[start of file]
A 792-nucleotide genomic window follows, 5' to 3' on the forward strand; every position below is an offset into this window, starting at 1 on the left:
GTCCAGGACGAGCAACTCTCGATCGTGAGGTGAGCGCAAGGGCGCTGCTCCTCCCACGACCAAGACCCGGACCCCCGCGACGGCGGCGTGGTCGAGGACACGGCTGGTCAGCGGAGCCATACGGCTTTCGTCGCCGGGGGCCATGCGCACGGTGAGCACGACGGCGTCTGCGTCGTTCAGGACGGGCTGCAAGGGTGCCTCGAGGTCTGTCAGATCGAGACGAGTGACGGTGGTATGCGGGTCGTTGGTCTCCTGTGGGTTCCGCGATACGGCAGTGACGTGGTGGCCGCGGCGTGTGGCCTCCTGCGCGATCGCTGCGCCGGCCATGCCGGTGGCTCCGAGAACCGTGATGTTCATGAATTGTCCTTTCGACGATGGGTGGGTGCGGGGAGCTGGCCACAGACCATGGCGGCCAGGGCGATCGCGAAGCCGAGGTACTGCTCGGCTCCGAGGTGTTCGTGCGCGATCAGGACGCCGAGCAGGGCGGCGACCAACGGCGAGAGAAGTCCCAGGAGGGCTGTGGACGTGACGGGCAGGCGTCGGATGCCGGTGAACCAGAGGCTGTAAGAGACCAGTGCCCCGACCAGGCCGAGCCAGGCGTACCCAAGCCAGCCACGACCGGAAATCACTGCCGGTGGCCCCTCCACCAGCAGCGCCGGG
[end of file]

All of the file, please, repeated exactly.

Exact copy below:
A 792-nucleotide genomic window follows, 5' to 3' on the forward strand; every position below is an offset into this window, starting at 1 on the left:
GTCCAGGACGAGCAACTCTCGATCGTGAGGTGAGCGCAAGGGCGCTGCTCCTCCCACGACCAAGACCCGGACCCCCGCGACGGCGGCGTGGTCGAGGACACGGCTGGTCAGCGGAGCCATACGGCTTTCGTCGCCGGGGGCCATGCGCACGGTGAGCACGACGGCGTCTGCGTCGTTCAGGACGGGCTGCAAGGGTGCCTCGAGGTCTGTCAGATCGAGACGAGTGACGGTGGTATGCGGGTCGTTGGTCTCCTGTGGGTTCCGCGATACGGCAGTGACGTGGTGGCCGCGGCGTGTGGCCTCCTGCGCGATCGCTGCGCCGGCCATGCCGGTGGCTCCGAGAACCGTGATGTTCATGAATTGTCCTTTCGACGATGGGTGGGTGCGGGGAGCTGGCCACAGACCATGGCGGCCAGGGCGATCGCGAAGCCGAGGTACTGCTCGGCTCCGAGGTGTTCGTGCGCGATCAGGACGCCGAGCAGGGCGGCGACCAACGGCGAGAGAAGTCCCAGGAGGGCTGTGGACGTGACGGGCAGGCGTCGGATGCCGGTGAACCAGAGGCTGTAAGAGACCAGTGCCCCGACCAGGCCGAGCCAGGCGTACCCAAGCCAGCCACGACCGGAAATCACTGCCGGTGGCCCCTCCACCAGCAGCGCCGGG